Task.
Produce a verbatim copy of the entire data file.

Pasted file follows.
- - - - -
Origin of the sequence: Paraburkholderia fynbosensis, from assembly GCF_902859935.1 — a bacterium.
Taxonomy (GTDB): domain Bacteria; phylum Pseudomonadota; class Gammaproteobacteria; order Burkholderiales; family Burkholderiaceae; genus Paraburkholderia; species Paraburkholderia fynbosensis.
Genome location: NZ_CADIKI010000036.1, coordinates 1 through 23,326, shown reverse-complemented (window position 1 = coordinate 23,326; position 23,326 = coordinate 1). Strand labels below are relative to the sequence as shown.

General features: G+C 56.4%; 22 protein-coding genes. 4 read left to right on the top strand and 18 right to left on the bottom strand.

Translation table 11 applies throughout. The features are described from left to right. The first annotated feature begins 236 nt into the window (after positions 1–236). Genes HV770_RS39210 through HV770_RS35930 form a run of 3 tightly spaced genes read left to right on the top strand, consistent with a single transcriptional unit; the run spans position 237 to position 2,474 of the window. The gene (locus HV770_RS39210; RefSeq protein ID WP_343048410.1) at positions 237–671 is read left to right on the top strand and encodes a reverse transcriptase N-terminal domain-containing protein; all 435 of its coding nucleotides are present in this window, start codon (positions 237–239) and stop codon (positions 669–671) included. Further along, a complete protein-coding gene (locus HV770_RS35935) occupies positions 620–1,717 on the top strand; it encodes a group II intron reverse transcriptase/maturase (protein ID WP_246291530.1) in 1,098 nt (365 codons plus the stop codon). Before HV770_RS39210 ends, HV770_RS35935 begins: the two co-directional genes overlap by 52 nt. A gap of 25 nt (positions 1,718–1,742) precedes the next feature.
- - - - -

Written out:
Origin of the sequence: Paraburkholderia fynbosensis, from assembly GCF_902859935.1 — a bacterium.
Taxonomy (GTDB): domain Bacteria; phylum Pseudomonadota; class Gammaproteobacteria; order Burkholderiales; family Burkholderiaceae; genus Paraburkholderia; species Paraburkholderia fynbosensis.
Genome location: NZ_CADIKI010000036.1, coordinates 1 through 23,326, shown reverse-complemented (window position 1 = coordinate 23,326; position 23,326 = coordinate 1). Strand labels below are relative to the sequence as shown.

General features: G+C 56.4%; 22 protein-coding genes. 4 read left to right on the top strand and 18 right to left on the bottom strand.

Translation table 11 applies throughout. The features are described from left to right. The first annotated feature begins 236 nt into the window (after positions 1–236). Genes HV770_RS39210 through HV770_RS35930 form a run of 3 tightly spaced genes read left to right on the top strand, consistent with a single transcriptional unit; the run spans position 237 to position 2,474 of the window. The gene (locus HV770_RS39210; RefSeq protein ID WP_343048410.1) at positions 237–671 is read left to right on the top strand and encodes a reverse transcriptase N-terminal domain-containing protein; all 435 of its coding nucleotides are present in this window, start codon (positions 237–239) and stop codon (positions 669–671) included. Further along, a complete protein-coding gene (locus HV770_RS35935) occupies positions 620–1,717 on the top strand; it encodes a group II intron reverse transcriptase/maturase (protein ID WP_246291530.1) in 1,098 nt (365 codons plus the stop codon). Before HV770_RS39210 ends, HV770_RS35935 begins: the two co-directional genes overlap by 52 nt. A gap of 25 nt (positions 1,718–1,742) precedes the next feature.